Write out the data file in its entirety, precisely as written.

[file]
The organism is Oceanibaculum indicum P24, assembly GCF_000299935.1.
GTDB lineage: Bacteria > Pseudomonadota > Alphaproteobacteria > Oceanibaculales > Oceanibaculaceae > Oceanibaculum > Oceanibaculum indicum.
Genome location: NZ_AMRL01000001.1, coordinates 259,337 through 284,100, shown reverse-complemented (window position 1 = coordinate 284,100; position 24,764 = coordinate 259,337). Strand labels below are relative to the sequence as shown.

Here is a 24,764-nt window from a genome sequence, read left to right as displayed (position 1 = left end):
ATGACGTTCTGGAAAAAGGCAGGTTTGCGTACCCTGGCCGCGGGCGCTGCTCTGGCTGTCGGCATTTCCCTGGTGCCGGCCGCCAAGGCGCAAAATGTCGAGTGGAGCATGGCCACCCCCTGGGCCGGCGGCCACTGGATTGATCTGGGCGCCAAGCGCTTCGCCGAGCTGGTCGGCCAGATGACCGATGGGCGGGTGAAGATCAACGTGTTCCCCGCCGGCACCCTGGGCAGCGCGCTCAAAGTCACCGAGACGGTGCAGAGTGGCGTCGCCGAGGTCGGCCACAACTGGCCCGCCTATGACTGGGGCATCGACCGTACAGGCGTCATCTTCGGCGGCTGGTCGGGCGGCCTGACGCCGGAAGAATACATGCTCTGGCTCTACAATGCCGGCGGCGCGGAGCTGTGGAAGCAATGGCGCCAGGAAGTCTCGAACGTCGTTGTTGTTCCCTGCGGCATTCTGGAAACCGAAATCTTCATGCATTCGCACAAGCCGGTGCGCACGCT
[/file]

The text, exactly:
The organism is Oceanibaculum indicum P24, assembly GCF_000299935.1.
GTDB lineage: Bacteria > Pseudomonadota > Alphaproteobacteria > Oceanibaculales > Oceanibaculaceae > Oceanibaculum > Oceanibaculum indicum.
Genome location: NZ_AMRL01000001.1, coordinates 259,337 through 284,100, shown reverse-complemented (window position 1 = coordinate 284,100; position 24,764 = coordinate 259,337). Strand labels below are relative to the sequence as shown.

Here is a 24,764-nt window from a genome sequence, read left to right as displayed (position 1 = left end):
ATGACGTTCTGGAAAAAGGCAGGTTTGCGTACCCTGGCCGCGGGCGCTGCTCTGGCTGTCGGCATTTCCCTGGTGCCGGCCGCCAAGGCGCAAAATGTCGAGTGGAGCATGGCCACCCCCTGGGCCGGCGGCCACTGGATTGATCTGGGCGCCAAGCGCTTCGCCGAGCTGGTCGGCCAGATGACCGATGGGCGGGTGAAGATCAACGTGTTCCCCGCCGGCACCCTGGGCAGCGCGCTCAAAGTCACCGAGACGGTGCAGAGTGGCGTCGCCGAGGTCGGCCACAACTGGCCCGCCTATGACTGGGGCATCGACCGTACAGGCGTCATCTTCGGCGGCTGGTCGGGCGGCCTGACGCCGGAAGAATACATGCTCTGGCTCTACAATGCCGGCGGCGCGGAGCTGTGGAAGCAATGGCGCCAGGAAGTCTCGAACGTCGTTGTTGTTCCCTGCGGCATTCTGGAAACCGAAATCTTCATGCATTCGCACAAGCCGGTGCGCACGCT